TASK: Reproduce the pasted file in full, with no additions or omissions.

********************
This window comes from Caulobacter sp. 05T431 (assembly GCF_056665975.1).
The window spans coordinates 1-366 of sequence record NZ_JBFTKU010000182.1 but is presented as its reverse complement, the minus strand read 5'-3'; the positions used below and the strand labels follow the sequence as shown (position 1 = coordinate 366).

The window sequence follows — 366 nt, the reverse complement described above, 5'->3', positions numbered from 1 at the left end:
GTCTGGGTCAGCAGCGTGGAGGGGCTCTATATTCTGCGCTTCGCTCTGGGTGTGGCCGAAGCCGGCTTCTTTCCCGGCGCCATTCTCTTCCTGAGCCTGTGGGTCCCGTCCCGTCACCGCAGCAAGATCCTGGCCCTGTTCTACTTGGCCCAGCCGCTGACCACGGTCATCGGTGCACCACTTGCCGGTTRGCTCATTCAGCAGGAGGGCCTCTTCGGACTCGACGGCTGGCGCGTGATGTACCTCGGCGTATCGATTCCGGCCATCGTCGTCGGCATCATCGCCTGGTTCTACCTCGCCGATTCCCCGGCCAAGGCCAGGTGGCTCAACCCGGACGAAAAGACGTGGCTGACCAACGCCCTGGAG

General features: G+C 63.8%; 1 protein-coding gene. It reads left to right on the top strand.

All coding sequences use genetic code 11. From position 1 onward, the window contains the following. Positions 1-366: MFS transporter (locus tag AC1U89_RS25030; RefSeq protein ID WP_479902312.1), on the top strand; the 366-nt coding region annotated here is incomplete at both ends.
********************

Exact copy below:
This window comes from Caulobacter sp. 05T431 (assembly GCF_056665975.1).
The window spans coordinates 1-366 of sequence record NZ_JBFTKU010000182.1 but is presented as its reverse complement, the minus strand read 5'-3'; the positions used below and the strand labels follow the sequence as shown (position 1 = coordinate 366).

The window sequence follows — 366 nt, the reverse complement described above, 5'->3', positions numbered from 1 at the left end:
GTCTGGGTCAGCAGCGTGGAGGGGCTCTATATTCTGCGCTTCGCTCTGGGTGTGGCCGAAGCCGGCTTCTTTCCCGGCGCCATTCTCTTCCTGAGCCTGTGGGTCCCGTCCCGTCACCGCAGCAAGATCCTGGCCCTGTTCTACTTGGCCCAGCCGCTGACCACGGTCATCGGTGCACCACTTGCCGGTTRGCTCATTCAGCAGGAGGGCCTCTTCGGACTCGACGGCTGGCGCGTGATGTACCTCGGCGTATCGATTCCGGCCATCGTCGTCGGCATCATCGCCTGGTTCTACCTCGCCGATTCCCCGGCCAAGGCCAGGTGGCTCAACCCGGACGAAAAGACGTGGCTGACCAACGCCCTGGAG

General features: G+C 63.8%; 1 protein-coding gene. It reads left to right on the top strand.

All coding sequences use genetic code 11. From position 1 onward, the window contains the following. Positions 1-366: MFS transporter (locus tag AC1U89_RS25030; RefSeq protein ID WP_479902312.1), on the top strand; the 366-nt coding region annotated here is incomplete at both ends.